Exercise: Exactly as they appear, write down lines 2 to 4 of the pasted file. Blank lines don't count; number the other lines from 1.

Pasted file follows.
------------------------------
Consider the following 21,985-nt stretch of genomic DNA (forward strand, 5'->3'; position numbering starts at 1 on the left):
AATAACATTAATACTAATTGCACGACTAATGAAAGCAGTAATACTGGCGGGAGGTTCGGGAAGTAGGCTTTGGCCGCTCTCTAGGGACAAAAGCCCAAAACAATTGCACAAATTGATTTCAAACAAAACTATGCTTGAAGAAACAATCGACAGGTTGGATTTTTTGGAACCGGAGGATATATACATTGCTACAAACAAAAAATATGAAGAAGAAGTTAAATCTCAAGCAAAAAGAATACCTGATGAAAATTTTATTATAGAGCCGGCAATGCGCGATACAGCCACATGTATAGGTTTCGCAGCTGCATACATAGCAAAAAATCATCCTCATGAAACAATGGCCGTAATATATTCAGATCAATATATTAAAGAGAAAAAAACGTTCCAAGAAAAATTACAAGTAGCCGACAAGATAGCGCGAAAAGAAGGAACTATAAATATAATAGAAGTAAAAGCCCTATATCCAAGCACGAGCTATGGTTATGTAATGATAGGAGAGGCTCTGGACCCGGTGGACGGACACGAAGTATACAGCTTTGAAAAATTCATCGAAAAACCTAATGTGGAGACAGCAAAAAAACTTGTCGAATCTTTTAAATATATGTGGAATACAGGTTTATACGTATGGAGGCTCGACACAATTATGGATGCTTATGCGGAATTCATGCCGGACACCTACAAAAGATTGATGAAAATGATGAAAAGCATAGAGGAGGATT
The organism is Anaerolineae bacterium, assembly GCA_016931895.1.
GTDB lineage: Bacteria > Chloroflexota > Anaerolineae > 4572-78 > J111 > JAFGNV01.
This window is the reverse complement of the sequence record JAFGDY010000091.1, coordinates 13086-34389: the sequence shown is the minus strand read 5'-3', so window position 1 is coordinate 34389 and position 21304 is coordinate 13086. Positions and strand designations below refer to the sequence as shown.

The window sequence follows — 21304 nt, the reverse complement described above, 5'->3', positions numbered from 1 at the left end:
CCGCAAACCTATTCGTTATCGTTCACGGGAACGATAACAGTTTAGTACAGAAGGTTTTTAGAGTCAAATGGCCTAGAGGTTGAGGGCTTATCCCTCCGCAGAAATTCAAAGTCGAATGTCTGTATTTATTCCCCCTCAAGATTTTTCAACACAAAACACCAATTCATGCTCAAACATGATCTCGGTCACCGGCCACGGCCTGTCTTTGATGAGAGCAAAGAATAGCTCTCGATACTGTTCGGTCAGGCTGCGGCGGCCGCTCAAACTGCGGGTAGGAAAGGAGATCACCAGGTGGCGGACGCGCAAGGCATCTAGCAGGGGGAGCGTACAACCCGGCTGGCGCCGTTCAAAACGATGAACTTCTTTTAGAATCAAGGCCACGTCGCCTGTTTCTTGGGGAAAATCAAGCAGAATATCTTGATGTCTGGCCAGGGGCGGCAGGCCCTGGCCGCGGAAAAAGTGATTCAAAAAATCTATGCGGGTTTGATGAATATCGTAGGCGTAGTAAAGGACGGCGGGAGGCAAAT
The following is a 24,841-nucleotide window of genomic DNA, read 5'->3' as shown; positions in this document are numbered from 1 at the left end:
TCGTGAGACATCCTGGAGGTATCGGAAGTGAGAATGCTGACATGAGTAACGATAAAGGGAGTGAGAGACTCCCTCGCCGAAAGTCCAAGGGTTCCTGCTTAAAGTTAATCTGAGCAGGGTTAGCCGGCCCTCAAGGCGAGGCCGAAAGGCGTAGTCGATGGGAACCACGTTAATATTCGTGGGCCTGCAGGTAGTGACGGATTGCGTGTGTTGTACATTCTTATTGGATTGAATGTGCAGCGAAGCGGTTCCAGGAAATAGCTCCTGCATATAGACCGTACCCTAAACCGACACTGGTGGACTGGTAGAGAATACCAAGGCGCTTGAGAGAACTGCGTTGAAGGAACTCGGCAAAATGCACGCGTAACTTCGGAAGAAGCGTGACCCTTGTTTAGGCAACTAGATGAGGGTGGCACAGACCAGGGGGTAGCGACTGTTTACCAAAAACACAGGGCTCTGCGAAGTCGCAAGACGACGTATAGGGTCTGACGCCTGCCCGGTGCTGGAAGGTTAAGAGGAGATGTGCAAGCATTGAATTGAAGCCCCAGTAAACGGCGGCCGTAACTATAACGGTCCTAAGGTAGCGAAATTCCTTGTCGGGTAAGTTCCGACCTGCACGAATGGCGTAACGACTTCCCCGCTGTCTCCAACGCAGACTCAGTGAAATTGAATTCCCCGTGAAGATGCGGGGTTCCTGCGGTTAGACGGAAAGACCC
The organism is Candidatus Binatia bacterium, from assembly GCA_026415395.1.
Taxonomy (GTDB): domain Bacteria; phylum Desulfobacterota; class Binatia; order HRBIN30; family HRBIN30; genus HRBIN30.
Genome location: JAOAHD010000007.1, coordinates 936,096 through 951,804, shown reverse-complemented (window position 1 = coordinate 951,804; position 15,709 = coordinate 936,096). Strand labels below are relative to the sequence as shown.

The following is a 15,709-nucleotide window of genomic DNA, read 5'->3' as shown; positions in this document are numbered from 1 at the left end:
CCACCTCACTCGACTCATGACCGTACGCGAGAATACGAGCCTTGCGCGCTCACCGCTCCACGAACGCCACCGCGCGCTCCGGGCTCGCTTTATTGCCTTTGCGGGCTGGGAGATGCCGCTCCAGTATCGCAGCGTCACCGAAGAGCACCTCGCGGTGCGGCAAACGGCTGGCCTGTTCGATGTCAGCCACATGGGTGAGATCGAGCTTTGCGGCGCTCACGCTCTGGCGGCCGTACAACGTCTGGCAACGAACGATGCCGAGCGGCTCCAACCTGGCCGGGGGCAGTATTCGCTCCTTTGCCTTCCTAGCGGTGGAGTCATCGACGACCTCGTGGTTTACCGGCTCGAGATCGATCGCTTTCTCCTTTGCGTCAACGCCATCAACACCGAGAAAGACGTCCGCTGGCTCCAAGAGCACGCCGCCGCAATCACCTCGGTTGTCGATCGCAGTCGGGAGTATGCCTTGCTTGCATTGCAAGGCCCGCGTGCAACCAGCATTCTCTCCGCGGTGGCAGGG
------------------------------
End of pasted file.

AATAACATTAATACTAATTGCACGACTAATGAAAGCAGTAATACTGGCGGGAGGTTCGGGAAGTAGGCTTTGGCCGCTCTCTAGGGACAAAAGCCCAAAACAATTGCACAAATTGATTTCAAACAAAACTATGCTTGAAGAAACAATCGACAGGTTGGATTTTTTGGAACCGGAGGATATATACATTGCTACAAACAAAAAATATGAAGAAGAAGTTAAATCTCAAGCAAAAAGAATACCTGATGAAAATTTTATTATAGAGCCGGCAATGCGCGATACAGCCACATGTATAGGTTTCGCAGCTGCATACATAGCAAAAAATCATCCTCATGAAACAATGGCCGTAATATATTCAGATCAATATATTAAAGAGAAAAAAACGTTCCAAGAAAAATTACAAGTAGCCGACAAGATAGCGCGAAAAGAAGGAACTATAAATATAATAGAAGTAAAAGCCCTATATCCAAGCACGAGCTATGGTTATGTAATGATAGGAGAGGCTCTGGACCCGGTGGACGGACACGAAGTATACAGCTTTGAAAAATTCATCGAAAAACCTAATGTGGAGACAGCAAAAAAACTTGTCGAATCTTTTAAATATATGTGGAATACAGGTTTATACGTATGGAGGCTCGACACAATTATGGATGCTTATGCGGAATTCATGCCGGACACCTACAAAAGATTGATGAAAATGATGAAAAGCATAGAGGAGGATT
The organism is Anaerolineae bacterium, assembly GCA_016931895.1.
GTDB lineage: Bacteria > Chloroflexota > Anaerolineae > 4572-78 > J111 > JAFGNV01.